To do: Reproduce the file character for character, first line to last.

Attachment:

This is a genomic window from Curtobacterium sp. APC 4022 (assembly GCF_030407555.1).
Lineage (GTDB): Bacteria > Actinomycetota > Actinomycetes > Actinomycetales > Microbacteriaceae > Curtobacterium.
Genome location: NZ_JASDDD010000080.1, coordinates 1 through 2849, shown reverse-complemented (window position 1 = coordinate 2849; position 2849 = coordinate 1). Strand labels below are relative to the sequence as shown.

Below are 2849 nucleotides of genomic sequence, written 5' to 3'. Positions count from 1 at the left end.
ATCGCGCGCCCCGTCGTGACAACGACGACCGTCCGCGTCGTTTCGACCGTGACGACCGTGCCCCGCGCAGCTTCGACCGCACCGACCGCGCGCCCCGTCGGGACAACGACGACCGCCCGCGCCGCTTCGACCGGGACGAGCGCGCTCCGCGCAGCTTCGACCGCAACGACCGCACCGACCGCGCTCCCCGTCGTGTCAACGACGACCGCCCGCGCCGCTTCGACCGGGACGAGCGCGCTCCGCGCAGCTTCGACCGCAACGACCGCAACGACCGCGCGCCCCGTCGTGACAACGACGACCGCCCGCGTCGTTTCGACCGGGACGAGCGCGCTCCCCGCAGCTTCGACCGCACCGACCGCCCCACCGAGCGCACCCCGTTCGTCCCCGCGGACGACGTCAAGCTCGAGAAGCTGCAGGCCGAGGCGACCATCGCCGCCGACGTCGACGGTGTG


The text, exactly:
This is a genomic window from Curtobacterium sp. APC 4022 (assembly GCF_030407555.1).
Lineage (GTDB): Bacteria > Actinomycetota > Actinomycetes > Actinomycetales > Microbacteriaceae > Curtobacterium.
Genome location: NZ_JASDDD010000080.1, coordinates 1 through 2849, shown reverse-complemented (window position 1 = coordinate 2849; position 2849 = coordinate 1). Strand labels below are relative to the sequence as shown.

Below are 2849 nucleotides of genomic sequence, written 5' to 3'. Positions count from 1 at the left end.
ATCGCGCGCCCCGTCGTGACAACGACGACCGTCCGCGTCGTTTCGACCGTGACGACCGTGCCCCGCGCAGCTTCGACCGCACCGACCGCGCGCCCCGTCGGGACAACGACGACCGCCCGCGCCGCTTCGACCGGGACGAGCGCGCTCCGCGCAGCTTCGACCGCAACGACCGCACCGACCGCGCTCCCCGTCGTGTCAACGACGACCGCCCGCGCCGCTTCGACCGGGACGAGCGCGCTCCGCGCAGCTTCGACCGCAACGACCGCAACGACCGCGCGCCCCGTCGTGACAACGACGACCGCCCGCGTCGTTTCGACCGGGACGAGCGCGCTCCCCGCAGCTTCGACCGCACCGACCGCCCCACCGAGCGCACCCCGTTCGTCCCCGCGGACGACGTCAAGCTCGAGAAGCTGCAGGCCGAGGCGACCATCGCCGCCGACGTCGACGGTGTG